Define the data to fetch in a declarative way with React

June 11, 2015 12:03 pm 1 comment

Fetching data in Flux applications has always been a controversial point. Should it be handled inside the stores? Should we have asynchronous actions to get it?

In the last React conference we knew how Facebook fetches the data in their react applications. Basically they created a language to compose fetch queries called GraphQL. Their servers understand GraphQL queries and return just the requested data.

It is really interesting how they create the GraphQL queries. Every component define their data dependencies declaratively. Something like this:

Before the component is mounted, facebook app fetches the data that it needs and inject it as props, so FriendInfo can access to the user data just accessing to this.props.user. This is done automatically thanks to a framework that they created called Relay, no special development (actions, actionHandlers… ) is needed when creating a new component to fetch the needed data.

GraphQL, Relay… sounds really complex, and they are not opensourced yet. Is it possible to have the same workflow nowadays with our current tools? Sure, let’s make a small app that works this way:

* Here the app finished and working.
* Here its source code at github.

What do we want?

We want to define data dependencies for the components declaratively and inside the components themselves, the same way that is done with Facebook’s Relay.

Imagine we have a Posts component that lists all the posts in our blog. We need to fetch all the posts of the blog for our component, so it will be like this:

We have defined that the component will need the data from the API route /posts.  That data should be fetched automatically, so the component can access to it through this.props.posts.

This declaration is inside a static method in the react component because it will be called before the component is mounted, Even before it is instantiated, so it is not possible to call this inside the method.

Since we don’t have a GraphQL server, we are going to use a REST API. You probably would prefer to create an abstraction for fetching your data models, and not to use URLs inside the components, but for the sake of the demo I will leave it like this, keeping it easy to understand.

In every step, I will explain the tools I have used to make my development easier:

* jsonplaceholder let us to build our test REST service in just 30 seconds.
* react-json-table will format the post list for us.

Reading component’s dependencies

Declaring the dependencies is easy, but we need to read and fetch them before mounting the component. That’s sounds much harder. For doing so our app will use react-router, but it is possible to follow the same strategy using other wrappers.

The app will be navigable, every time the user navigates the URL will change and react-router will load a different component for every URL. When the router is loading the component, it is the perfect time to read, fetch and inject the dependencies.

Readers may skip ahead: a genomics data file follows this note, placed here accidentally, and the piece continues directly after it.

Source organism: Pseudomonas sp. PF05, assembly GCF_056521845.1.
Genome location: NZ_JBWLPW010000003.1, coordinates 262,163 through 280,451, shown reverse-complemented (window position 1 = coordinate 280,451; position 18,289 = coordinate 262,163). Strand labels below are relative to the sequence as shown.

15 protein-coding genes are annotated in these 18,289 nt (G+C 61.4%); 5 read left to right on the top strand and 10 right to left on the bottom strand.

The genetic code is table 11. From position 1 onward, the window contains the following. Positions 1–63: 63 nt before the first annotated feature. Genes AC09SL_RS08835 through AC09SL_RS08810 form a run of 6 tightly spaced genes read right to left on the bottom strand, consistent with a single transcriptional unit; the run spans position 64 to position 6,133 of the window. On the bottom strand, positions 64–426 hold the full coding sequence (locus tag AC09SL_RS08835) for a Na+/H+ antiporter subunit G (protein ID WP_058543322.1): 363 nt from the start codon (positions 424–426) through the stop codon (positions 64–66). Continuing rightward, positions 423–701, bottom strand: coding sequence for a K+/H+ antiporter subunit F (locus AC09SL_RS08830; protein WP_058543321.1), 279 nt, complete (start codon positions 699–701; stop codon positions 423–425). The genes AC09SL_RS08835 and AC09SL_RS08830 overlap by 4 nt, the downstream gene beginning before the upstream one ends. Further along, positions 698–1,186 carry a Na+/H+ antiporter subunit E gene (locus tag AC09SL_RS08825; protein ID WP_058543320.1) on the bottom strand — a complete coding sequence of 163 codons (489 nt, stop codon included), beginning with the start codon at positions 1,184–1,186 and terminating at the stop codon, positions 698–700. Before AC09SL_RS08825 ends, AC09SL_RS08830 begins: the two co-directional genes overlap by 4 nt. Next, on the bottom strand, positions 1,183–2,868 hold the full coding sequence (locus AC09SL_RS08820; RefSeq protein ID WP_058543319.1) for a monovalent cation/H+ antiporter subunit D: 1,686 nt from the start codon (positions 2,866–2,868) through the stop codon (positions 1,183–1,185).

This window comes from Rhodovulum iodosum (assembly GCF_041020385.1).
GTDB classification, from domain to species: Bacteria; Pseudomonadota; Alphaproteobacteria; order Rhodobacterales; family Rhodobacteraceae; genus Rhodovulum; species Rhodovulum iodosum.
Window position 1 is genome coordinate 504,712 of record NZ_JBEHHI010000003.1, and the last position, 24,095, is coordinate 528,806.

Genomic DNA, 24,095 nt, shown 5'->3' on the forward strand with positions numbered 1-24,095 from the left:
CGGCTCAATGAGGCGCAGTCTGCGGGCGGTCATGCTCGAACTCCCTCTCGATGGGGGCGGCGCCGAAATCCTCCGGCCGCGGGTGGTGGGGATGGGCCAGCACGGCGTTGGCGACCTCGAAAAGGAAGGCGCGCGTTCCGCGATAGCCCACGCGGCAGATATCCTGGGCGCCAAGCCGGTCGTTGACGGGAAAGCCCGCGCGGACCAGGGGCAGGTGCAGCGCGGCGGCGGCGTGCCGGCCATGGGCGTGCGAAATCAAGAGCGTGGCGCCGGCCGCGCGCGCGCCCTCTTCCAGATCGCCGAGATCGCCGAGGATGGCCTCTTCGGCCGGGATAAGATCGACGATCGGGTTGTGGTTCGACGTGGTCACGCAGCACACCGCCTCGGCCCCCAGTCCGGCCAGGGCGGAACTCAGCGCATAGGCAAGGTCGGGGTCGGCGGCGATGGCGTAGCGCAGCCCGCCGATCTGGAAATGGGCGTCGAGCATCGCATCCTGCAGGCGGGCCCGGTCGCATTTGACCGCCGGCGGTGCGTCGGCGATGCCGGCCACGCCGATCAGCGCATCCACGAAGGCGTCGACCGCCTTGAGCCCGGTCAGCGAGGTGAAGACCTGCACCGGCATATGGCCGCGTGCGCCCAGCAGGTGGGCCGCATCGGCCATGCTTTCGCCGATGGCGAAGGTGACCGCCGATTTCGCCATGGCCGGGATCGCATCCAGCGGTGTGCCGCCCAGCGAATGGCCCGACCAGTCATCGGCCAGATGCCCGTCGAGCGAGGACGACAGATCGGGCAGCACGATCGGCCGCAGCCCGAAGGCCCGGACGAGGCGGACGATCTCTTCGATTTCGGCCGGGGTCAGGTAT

We will have routes to manage posts and users:

In case you are not familiar with react-router, the code above defines the routes for our application. The main route / is handled by the App component, and inside it, other components will be loaded depending on the current URL. For the route /posts the component Post, that we defined before, will be loaded inside App. Let’s have a look at the App‘s render method to understand how it works:

RouteHandler is a component provided by react-router. It will display the component for the route that matches the current URL, if we visit the route /posts it will print the Posts component out, or if we are in /users it will show the Users component.

Our tasks are clear in order to load the dependencies:

  • Detect URL changes.
  • Know what is the component that RouteHandler is going to show and check its dependencies.
  • Fetch their dependencies and inject them into the component.

We are going to add state to our App component to control this process:

When I introduced the App component before, I defined a contextType for the router. That makes the router object accessible inside the App component using this.context.router and, thanks to it, we can check if there has been route changes easily . We will check if there has been any URL change everytime that the App component updates:

Now it is clear when we are going to fetch the dependencies, but we need to know what data to fetch and, to do so, we will need what is the component that RouteHandler will load.

The router object has the getCurrentRoutes method that return an Array with all the routes that matches the current URL. So if we visit /posts, this.context.router.getCurrentRoutes() will return something like [{route:'app'},{route:'posts'}]. Knowing this we can get what component, AKA route handler, will be loaded: